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Roman View of Ancient Christians Pliny Julian the Apostate Paul Clement Ignatius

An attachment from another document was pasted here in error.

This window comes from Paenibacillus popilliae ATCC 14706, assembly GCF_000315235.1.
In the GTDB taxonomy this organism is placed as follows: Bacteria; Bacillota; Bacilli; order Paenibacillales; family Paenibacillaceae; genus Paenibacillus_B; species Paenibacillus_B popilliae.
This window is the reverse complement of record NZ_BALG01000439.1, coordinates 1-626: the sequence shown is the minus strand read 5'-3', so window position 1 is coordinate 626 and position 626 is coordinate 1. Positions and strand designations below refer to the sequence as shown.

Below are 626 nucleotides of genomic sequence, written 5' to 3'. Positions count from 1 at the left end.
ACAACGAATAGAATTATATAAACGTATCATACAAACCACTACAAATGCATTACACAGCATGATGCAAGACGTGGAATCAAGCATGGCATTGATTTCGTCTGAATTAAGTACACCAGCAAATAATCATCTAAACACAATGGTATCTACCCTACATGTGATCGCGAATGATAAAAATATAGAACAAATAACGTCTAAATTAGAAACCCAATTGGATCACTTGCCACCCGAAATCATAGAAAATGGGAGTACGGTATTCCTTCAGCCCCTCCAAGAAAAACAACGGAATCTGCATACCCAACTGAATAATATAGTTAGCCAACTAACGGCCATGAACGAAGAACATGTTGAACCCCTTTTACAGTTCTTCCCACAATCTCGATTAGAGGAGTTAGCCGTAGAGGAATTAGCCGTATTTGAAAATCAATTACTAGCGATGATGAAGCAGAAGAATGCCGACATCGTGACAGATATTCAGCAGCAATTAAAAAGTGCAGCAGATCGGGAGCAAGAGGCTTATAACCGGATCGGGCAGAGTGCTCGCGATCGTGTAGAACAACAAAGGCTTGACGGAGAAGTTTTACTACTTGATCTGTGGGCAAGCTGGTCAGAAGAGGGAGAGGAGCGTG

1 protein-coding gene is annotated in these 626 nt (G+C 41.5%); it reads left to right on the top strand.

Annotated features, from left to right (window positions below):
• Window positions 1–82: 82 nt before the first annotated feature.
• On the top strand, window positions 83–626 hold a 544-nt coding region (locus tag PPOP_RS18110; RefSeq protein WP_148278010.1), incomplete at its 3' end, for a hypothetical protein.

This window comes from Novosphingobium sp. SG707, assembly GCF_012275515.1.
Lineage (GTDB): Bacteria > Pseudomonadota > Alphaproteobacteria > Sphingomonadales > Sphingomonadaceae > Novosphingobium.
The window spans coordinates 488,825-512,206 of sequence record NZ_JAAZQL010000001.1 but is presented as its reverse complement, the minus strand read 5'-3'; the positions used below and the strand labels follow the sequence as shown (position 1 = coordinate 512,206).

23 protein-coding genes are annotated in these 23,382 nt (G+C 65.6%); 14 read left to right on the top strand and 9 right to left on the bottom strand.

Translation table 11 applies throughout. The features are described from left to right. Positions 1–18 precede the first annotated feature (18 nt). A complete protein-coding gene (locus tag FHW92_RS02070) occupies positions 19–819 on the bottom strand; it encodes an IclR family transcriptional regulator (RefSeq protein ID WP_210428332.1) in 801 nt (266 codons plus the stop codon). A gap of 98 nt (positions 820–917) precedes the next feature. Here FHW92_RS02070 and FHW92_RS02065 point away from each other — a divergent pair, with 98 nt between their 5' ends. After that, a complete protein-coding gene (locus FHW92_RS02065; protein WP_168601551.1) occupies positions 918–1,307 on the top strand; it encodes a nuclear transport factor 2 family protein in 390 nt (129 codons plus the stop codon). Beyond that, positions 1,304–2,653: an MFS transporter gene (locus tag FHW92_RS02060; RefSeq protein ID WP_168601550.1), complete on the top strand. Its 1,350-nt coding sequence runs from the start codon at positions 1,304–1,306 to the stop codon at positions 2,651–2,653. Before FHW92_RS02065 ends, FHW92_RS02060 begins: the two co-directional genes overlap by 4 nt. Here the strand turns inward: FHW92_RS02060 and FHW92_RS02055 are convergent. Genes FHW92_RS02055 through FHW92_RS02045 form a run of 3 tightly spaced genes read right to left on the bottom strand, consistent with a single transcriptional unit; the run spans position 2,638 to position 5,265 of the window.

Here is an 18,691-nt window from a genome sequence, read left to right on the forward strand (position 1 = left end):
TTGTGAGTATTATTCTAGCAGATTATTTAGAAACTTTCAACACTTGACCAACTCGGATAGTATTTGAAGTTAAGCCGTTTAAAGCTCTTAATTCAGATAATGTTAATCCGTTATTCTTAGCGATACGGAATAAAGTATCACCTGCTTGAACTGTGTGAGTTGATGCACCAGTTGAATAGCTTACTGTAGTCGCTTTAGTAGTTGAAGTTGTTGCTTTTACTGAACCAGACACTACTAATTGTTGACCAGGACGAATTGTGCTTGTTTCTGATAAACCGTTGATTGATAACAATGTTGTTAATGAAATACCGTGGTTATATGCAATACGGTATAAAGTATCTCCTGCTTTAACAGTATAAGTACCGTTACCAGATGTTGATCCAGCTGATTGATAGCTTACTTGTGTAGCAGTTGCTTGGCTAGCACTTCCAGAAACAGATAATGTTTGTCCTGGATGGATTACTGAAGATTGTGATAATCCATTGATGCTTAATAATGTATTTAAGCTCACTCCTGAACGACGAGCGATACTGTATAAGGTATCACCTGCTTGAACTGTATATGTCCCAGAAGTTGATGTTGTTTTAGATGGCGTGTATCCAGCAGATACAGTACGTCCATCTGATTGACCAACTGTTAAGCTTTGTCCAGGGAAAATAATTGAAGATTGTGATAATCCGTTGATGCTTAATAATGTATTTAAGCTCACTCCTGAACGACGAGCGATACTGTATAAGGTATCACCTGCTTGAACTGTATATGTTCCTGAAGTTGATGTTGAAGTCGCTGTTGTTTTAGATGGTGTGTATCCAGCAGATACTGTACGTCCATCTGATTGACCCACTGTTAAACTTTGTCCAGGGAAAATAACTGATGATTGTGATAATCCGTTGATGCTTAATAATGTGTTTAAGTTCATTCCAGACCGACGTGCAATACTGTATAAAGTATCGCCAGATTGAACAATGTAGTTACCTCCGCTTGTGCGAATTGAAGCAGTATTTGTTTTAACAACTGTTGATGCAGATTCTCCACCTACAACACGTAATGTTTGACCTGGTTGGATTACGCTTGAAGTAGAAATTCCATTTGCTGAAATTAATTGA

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Seller: ancientgifts (4,186) 99.3%, Location: Lummi Island, Washington, Ships to: Worldwide, Item: 122156946932 TRANSLATE Arabic Chinese French German Greek Indonesian Italian Hindi Japanese Korean Swedish Portuguese Russian Spanish Your browser does not support JavaScript. To view this page, enable JavaScript if it is disabled or upgrade your browser. Click here to see almost 800 archaeology/ancient history books and 500 authentic ancient artifacts on our eBay store! The Christians as The Romans Saw Them by Robert L. Wilken. DESCRIPTION: Hardback with Dust Jacket: 214 pages. Publisher: Yale University Press; (1984).Wilken draws on a variety of sources to present "pagan criticism" of Christianity from the beginning of the early second century to the late fourth century. He relies on some Christian sources: the gospels, the letters of Paul, the works of Ignatius of Antioch and Clement of Rome and devotes a chapter each to the views of various Roman and Greek philosophers and statesmen. Contents include: I) Pliny: A Roman Gentleman; The Making of a Roman Official; Travels of a Provincial Governor; A Christian Association; Offerings of Wine and Incense. II) Christianity as a Burial Society; Church or Political Club; A Sense of Belonging; Bacchic Society; An Obscure and Secret Association; III) The Piety of the Persecutors; Roman Religion and Christian Prejudice; The Practice of Religion; "We Too Are a Religious People". IV) Galen: The Curiosity of a Philosopher; Philosophy and Medicine; Christianity as a Philosophical School; The Practice of Philosophy; The Arbitrary God of Christians. V) Celsus: A Conservative Intellectual; Begging Priests of Cybele and Soothsayers; The Deficiencies of Christian Doctrine; Demythologizing the Story of Jesus; An Apostasy from Judaism; Religion and the Social Order. VI) Porphyry: The Most Learned Critic of All; In Defense of Plato; The Jewish Scriptures; The Christian New Testament; Philosophy from Oracles; The Religion of the Emperor; Jesus Not a Magician; An Unreasoning Faith. VII) Julian the Apostate: Jewish Law and Christian Truth; The Emperor's Piety; Greek Education and Christian Values; Against the Galilaeans; The Tribal God of Jews and Christians; An Apostasy from Judaism. Epilogue. Suggestions for Further Reading. Index. CONDITION: Book is as new, dustjacket is NOT. Pages are pristine; clean, crisp, unmarked, unmutilated, tightly bound, unread, though it seems likely that it may have been flipped through a few times by "lookie-loo" bookstore browsers while on the book store shelf. Cloth covers are perfect and without blemish. Dustjacket shows considerable smudging, rubbing, and marking (dustjacket is high-gloss white, and so shows rubbing and marking from adjacent books on the bookshelf very easily, even merely from being shelved between other books). Dustjacket has no tears or chips, but as stated, does look a bit grubby as a result of being shelved between other books. Condition is entirely consistent with new stock from an open-shelf book store (such as Barnes & Noble, for instance) wherein patrons are permitted to browse open stock, and so otherwise "new" books often show a little handling/shelf/browsing wear. Satisfaction guaranteed. In stock, ready to ship. PLEASE SEE IMAGES BELOW FOR SAMPLE PAGES FROM INSIDE OF BOOK. PLEASE SEE PUBLISHER, PROFESSIONAL, AND READER REVIEWS BELOW. PUBLISHER REVIEW: REVIEW: This book offers an engrossing portrayal of the early years of the Christian movement from the perspective of the Romans. Robert Louis Wilken is William R. Kenan Professor of the History of Christianity at the University of Virginia. He is the author of numerous books, including "The Spirit of Early Christian Thought: Seeking the Face of God" published by Yale University Press. PROFESSIONAL REVIEWS: REVIEW: Examines the attitudes of Romans during the second, third, and fourth centuries toward the religion of the early Christians. Indispensable for anyone who wants a richer sense of the world in which the Church first made its way. This is a fascinating book. REVIEW: A fascinating account of early Christian thought, readable and exciting. Should fascinate any reader with an interest in the history of human thought. REVIEW: A fascinating new account of early Christian thought. No matter what one may already know about the early church from Christian sources, the picture will be enriched by working through the cast of polemical characters the author has assembled. Wilken has opened an intriguing field for further inquiry in may areas. His book, the product of immense research in ancient languages, is readable and exciting, and he emerges as an example of a rare breed in academia, the expert who is willing to write for non-experts. REVIEW: This is the pioneering study in English of Roman impressions of Christians during the first four centuries A.D. It is an excellent and informative study which adds a new dimension to the history of early Christianity, valuable for the Roman as well as the ecclesiastical historian. This stimulating book will deservedly attract a wide readership, not only in academia, but amongst ancient history enthusiasts as well. REVIEW: An engrossing portrayal of the early years of the Christian movement from the pagan point of view. Not since Labriolle's classic, and never in English, has the pagan reaction to the rise of Christianity been so carefully and clearly explained. The general reader and armchair historian will be well served by the clear and engaging exposition. REVIEW: The pioneering study in English of Roman impressions of Christians during the first four centuries A.D. A unique contribution to the subject in English. It is written with understanding, humanity, and wit, and should be useful to students (at both graduate and undergraduate levels) as well as enthusiasts of history and religion. READER REVIEWS: REVIEW: Robert Wilken takes a somewhat slightly different tack with this book of Roman history. He examines Christianity in the Roman Empire by looking at it through the eyes of pagan critics. Wilken states in his introduction that his goal in this book is to bring Roman history into closer conjunction with early Christianity. He argues that by studying the context of pagan critics, one can understand how the early Church shaped its theology and doctrines. Wilken examines five pagan critics, starting with Pliny the Younger's letters to the emperor Trajan circa 112 C.E. Galen, Celsus, Porphyry and the Roman emperor Julian ("The Apostate") round out the cast of characters. As the accounts unfold, the development of Christianity can be seen clearly. From a small, almost unknown sect in Pliny's day to the powerful apparatus it became by the time Julian launched his reactionary attacks in the late 4th century. The attacks on Christians become more theological as time progresses, showing an increasing sophistication as knowledge about Christianity became better known. Pliny mentioned the Christians in passing, one event among many in his role as a provincial governor. By the time of Celsus, Porphyry and Julian, whole books are being written to refute Christian ideas. Wilken points out that Pliny's concerns with the Christians mirror his function as a politician. With Galen, a concern for philosophical schools is reflected in his attack on Christianity, namely the creation doctrine and how it compares with the Greek conception of creation as Plato defined it in his work, Timaeus. Celsus attacks Christianity on several fronts, most importantly that Christianity is an apostasy from Judaism and that Jesus was a magician. Porphyry, a philosopher and literary scholar, demolishes the Christian view of the Book of Daniel and criticizes the Christian worship of Jesus on an equal footing with God. The Roman Emperor Julian takes criticism of Christianity much further, first by banning Christians from traditional Greek and Latin schools and an attempt to rebuild the Jewish Temple in Jerusalem. The idea of rebuilding the temple was an attempt to isolate Christians who believed that they were the legitimate successors to the Jewish traditions. By reconstructing the Temple, the Jews would be restored to their traditional role as defined in the Old Testament, relegating Christians to their rightful place: apostates of Judaism. The Temple project failed when Julian died on campaign in Persia and Christian emperors once again assumed power. This is an excellent book that inspires the reader to pursue further reading on this fascinating topic. What is most relevant is that the same questions we ask about Christianity today have been around for almost two thousand years. This is recommended reading for Roman buffs and Christian scholars alike. REVIEW: From Outlawed Political Club to State Religion. Imperial Rome didn't like clubs. They almost invariably got themselves involved in politics and stirred up trouble. You had to have the Emperor's permission to form a club. When the Roman governor Pliny the Younger got complaints about an outlaw political club calling themselves Christians, he wrote to the Emperor Trajan seeking guidance as to how to deal with them. When Pliny found that they were engaged in nothing more sinister than worship and instruction in right living, he wanted to be as kind as possible. He told Trajan he had decided not to condemn anyone on the basis of rumor and not to put anyone to death who renounced Christianity. Trajan approved. Pliny's perspective is the first of five "outside looking in" perspectives of ancient Christianity presented in this book. The physician Galen, the philosophers Celsus and Porphyry, and the Emperor "Julian the Apostate" also wrote about this upstart religion, and it is instructive to see how Roman attitudes changed over the years. Galen thought of Christianity as a second-rate philosophy which had many admirable characteristics, but was ultimately based on fallacious reasoning. Celsus, the first pagan thinker to study Christianity in depth, took Christians to task for what he saw as all sorts of lunatic ideas. Porphyry penned what is probably the most incisive critique of Christianity ever written. Julian attacked Christianity with the fervor characteristic of many former Christians. He not only sought to discredit it with literature, he sought to destroy it with legislation. Interestingly, one of the laws with which Julian sought to undermine Christianity dealt with public education. Apparently Julian didn't like prayer in schools any more than the modern Supreme Court. Wilken gives an engaging study of the hostile world into which Christianity was born, and in which it matured. This book does little to explain the miracle of how Christianity survived and thrived in the face of such opposition, but that is not its purpose. It admirably achieves its purpose of describing that hostile world. REVIEW: "The Christians as the Romans Saw Them" is a superb analysis of how Roman elites perceived Christians in the centuries before Christianity became Rome's state religion. The narrative is organized around five Romans; Pliny the Younger, Galen, Celsus, Porphyry, and Julian the Apostate, who either wrote defenses of pagan religion or served in offices that brought them into conflict with Christians. Their anti-Christian attitudes are set in the context of their lives and careers, resulting in a readable combination of biography and social history. The reader learns about Roman religion, the status of Jews, imperial administration, and the role of philosophical schools in Roman life. Overall it is a model of compact historical scholarship. Scholars and laymen alike will enjoy it. In fact, "The Christians as the Romans Saw Them" is so good it might even open minds. Like paganism in ancient Rome, Christianity has enormous prestige in modern America because of its status as the majority religion. Christianity is associated with patriotism and morality; politicians deploy Christian symbols and vocabulary to mobilize voters and justify wars; and the media lavish uncritical attention on religious leaders like the Pope. Jesus would be appalled. Fortunately, we have books like "The Christians as the Romans Saw Them" to remind us of a time when Christians didn't control the culture. Educated Roman conservatives regarded Christianity as a pernicious superstition that distorted the teachings of the Old Testament, claimed a special status in the cosmos, and distracted attention from God by building a cult of personality around Jesus. When you consider the "Left Behind" novels on sale in our supermarkets, maybe the Romans were on to something. REVIEW: I could not put it down! I see I'm hardly in the minority rating this book five stars; as much as I like to be different, there is no other rating this one can deserve. Wilken makes his subject, which is rather esoteric, accessible and interesting, I would call it absolutely fascinating, to the lay reader. I read this book with virtually no prior knowledge of the very early history of the Christian Church, and it quickly became the catalyst for a million new paths of thought and things to research. Wilken divides the book into sections, each headed with the name of a well-known and influential pagan critic of Christianity. There are four sections: Pliny, Celsus, Porphyry, Julian (the Apostate), plus two additional chapters not focused on any particular critic. They are chronological, and each builds upon the revelations of those before it. This format makes the book wonderfully easy to follow. "The Christians as the Romans Saw Them" presents a fresh view of Christianity (one that began as very different from the Church of today) in a relatively short, clearly and even humorously written, well-researched volume that is surprisingly difficult to put down. Based solely on this book, I intend to read Wilken's other work soon. I always ship books Media Mail in a padded mailer. This book is shipped FOR FREE via USPS INSURED media mail (“book rate”). All domestic shipments and most international shipments will include free USPS Delivery Confirmation (you might be able to update the status of your shipment on-line at the USPS Web Site and free insurance coverage). A small percentage of international shipments may require an additional fee for tracking and/or delivery confirmation. If you are concerned about a little wear and tear to the book in transit, I would suggest a boxed shipment - it is an extra $1.00. Whether via padded mailer or box, we will give discounts for multiple purchases. International orders are welcome, but shipping costs are substantially higher. Most international orders cost an additional $12.99 to $33.99 for an insuredshipment in a heavily padded mailer, and typically includes some form of rudimentary tracking and/or delivery confirmation (though for some countries, this is only available at additional cost). There is also a discount program which can cut postage costs by 50% to 75% if you’re buying about half-a-dozen books or more (5 kilos+). Rates and available services vary a bit from country to country. You can email or message me for a shipping cost quote, but I assure you they are as reasonable as USPS rates allow, and if it turns out the rate is too high for your pocketbook, we will cancel the sale at your request. ADDITIONAL PURCHASES do receive a VERY LARGE discount, typically about $5 per book (for each additional book after the first) so as to reward you for the economies of combined shipping/insurance costs. Your purchase will ordinarily be shipped within 48 hours of payment. We package as well as anyone in the business, with lots of protective padding and containers. All of our shipments are sent via insured mail so as to comply with PayPal requirements. We do NOT recommend uninsured shipments, and expressly disclaim any responsibility for the loss of an uninsured shipment. Unfortunately the contents of parcels are easily “lost” or misdelivered by postal employees – even in the USA. That’s why all of our domestic shipments (and most international) shipments include a USPS delivery confirmation tag; or are trackable or traceable, and all shipments (international and domestic) are insured. We do offer U.S. Postal Service Priority Mail, Registered Mail, and Express Mail for both international and domestic shipments, as well United Parcel Service (UPS) and Federal Express (Fed-Ex). Please ask for a rate quotation. We will accept whatever payment method you are most comfortable with. If upon receipt of the item you are disappointed for any reason whatever, I offer a no questions asked return policy. Send it back, I will give you a complete refund of the purchase price (less our original shipping costs). Most of the items I offer come from the collection of a family friend who was active in the field of Archaeology for over forty years. However many of the items also come from purchases I make in Eastern Europe, India, and from the Levant (Eastern Mediterranean/Near East) from various institutions and dealers. Though I have always had an interest in archaeology, my own academic background was in sociology and cultural anthropology. After my retirement however, I found myself drawn to archaeology as well. Aside from my own personal collection, I have made extensive and frequent additions of my own via purchases on Ebay (of course), as well as many purchases from both dealers and institutions throughout the world - but especially in the Near East and in Eastern Europe. I spend over half of my year out of the United States, and have spent much of my life either in India or Eastern Europe. In fact much of what we generate on Yahoo, Amazon and Ebay goes to support The Hermitage Museum in St. Petersburg, as well as some other worthy institutions in Europe connected with Anthropology and Archaeology. I acquire some small but interesting collections overseas from time-to-time, and have as well some duplicate items within my own collection which I occasionally decide to part with. Though I have a collection of ancient coins numbering in the tens of thousands, my primary interest is in ancient jewelry. My wife also is an active participant in the "business" of antique and ancient jewelry, and is from Russia. I would be happy to provide you with a certificate/guarantee of authenticity for any item you purchase from me. There is a $2 fee for mailing under separate cover. Whenever I am overseas I have made arrangements for purchases to be shipped out via domestic mail. If I am in the field, you may have to wait for a week or two for a COA to arrive via international air mail. But you can be sure your purchase will arrive properly packaged and promptly - even if I am absent. And when I am in a remote field location with merely a notebook computer, at times I am not able to access my email for a day or two, so be patient, I will always respond to every email. Please see our "ADDITIONAL TERMS OF SALE."